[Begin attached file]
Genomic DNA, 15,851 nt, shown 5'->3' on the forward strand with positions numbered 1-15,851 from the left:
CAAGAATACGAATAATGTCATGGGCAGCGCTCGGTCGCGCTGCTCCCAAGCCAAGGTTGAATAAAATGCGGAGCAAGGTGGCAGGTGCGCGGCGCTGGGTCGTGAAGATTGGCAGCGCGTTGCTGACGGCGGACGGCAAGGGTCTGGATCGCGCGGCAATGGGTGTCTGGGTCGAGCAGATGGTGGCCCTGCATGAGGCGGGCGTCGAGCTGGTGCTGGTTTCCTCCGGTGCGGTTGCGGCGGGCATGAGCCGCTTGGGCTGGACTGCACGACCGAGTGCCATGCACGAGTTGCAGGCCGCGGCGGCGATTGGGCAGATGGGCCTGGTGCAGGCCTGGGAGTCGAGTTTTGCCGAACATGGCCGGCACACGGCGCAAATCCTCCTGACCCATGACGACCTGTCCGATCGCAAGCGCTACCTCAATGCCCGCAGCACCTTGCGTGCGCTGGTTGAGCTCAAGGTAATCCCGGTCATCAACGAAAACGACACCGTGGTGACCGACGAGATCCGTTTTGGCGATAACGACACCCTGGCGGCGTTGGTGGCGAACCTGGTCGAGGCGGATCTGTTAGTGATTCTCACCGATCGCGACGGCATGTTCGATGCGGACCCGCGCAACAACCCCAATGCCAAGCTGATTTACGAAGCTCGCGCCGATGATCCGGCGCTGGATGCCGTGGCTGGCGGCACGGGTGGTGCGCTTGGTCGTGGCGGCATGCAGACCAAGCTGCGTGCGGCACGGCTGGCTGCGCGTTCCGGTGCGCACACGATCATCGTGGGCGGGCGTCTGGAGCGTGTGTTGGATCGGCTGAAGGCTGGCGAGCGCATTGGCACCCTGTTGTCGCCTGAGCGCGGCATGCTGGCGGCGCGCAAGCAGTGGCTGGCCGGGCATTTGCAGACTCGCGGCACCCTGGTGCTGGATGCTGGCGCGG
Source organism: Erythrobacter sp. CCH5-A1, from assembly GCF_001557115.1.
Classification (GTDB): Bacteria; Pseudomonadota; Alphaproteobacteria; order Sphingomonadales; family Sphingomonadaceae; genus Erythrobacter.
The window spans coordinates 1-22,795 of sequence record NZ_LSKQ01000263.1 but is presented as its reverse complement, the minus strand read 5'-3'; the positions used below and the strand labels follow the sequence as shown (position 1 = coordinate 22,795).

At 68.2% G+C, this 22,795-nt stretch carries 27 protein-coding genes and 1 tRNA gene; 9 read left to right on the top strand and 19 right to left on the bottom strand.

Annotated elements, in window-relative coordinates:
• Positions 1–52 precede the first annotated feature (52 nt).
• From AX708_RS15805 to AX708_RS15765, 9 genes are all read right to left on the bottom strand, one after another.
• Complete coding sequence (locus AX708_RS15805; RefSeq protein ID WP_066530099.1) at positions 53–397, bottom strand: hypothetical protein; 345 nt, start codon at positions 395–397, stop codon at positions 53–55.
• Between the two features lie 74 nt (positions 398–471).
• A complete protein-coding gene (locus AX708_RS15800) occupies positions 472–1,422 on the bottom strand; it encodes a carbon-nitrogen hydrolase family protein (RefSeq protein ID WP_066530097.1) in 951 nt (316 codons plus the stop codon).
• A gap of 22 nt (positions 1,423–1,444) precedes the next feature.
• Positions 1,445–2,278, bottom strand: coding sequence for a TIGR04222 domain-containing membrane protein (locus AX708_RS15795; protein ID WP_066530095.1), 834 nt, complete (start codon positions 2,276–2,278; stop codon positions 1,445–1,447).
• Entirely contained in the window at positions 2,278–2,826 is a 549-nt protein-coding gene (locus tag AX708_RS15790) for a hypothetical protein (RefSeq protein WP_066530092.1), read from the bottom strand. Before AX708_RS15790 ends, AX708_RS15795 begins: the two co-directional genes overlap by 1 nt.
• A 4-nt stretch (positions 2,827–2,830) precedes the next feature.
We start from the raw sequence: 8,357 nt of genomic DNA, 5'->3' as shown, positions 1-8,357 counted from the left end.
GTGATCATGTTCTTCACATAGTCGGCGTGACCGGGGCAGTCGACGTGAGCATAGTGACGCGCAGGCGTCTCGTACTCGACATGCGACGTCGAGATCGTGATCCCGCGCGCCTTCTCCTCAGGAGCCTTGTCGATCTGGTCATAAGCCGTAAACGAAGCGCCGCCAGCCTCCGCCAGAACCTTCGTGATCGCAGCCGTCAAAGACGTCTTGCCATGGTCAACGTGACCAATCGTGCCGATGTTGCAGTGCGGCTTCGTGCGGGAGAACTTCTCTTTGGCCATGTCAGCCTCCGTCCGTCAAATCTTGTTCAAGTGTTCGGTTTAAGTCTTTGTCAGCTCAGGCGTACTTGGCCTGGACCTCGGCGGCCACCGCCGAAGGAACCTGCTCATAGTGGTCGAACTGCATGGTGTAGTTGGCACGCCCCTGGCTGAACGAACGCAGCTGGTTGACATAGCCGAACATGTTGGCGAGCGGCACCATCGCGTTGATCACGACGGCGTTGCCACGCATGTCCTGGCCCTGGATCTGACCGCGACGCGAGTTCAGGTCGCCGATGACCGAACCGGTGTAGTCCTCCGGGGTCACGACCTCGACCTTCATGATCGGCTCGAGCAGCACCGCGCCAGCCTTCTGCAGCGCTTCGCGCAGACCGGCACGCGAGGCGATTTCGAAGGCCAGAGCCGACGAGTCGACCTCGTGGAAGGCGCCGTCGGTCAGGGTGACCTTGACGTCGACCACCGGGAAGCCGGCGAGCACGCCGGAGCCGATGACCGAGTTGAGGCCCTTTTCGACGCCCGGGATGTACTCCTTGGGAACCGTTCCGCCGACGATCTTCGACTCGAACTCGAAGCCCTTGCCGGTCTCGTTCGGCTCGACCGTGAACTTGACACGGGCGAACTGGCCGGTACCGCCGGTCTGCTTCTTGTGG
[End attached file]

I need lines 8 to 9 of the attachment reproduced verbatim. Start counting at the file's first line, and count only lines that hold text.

• Positions 1–52 precede the first annotated feature (52 nt).
• From AX708_RS15805 to AX708_RS15765, 9 genes are all read right to left on the bottom strand, one after another.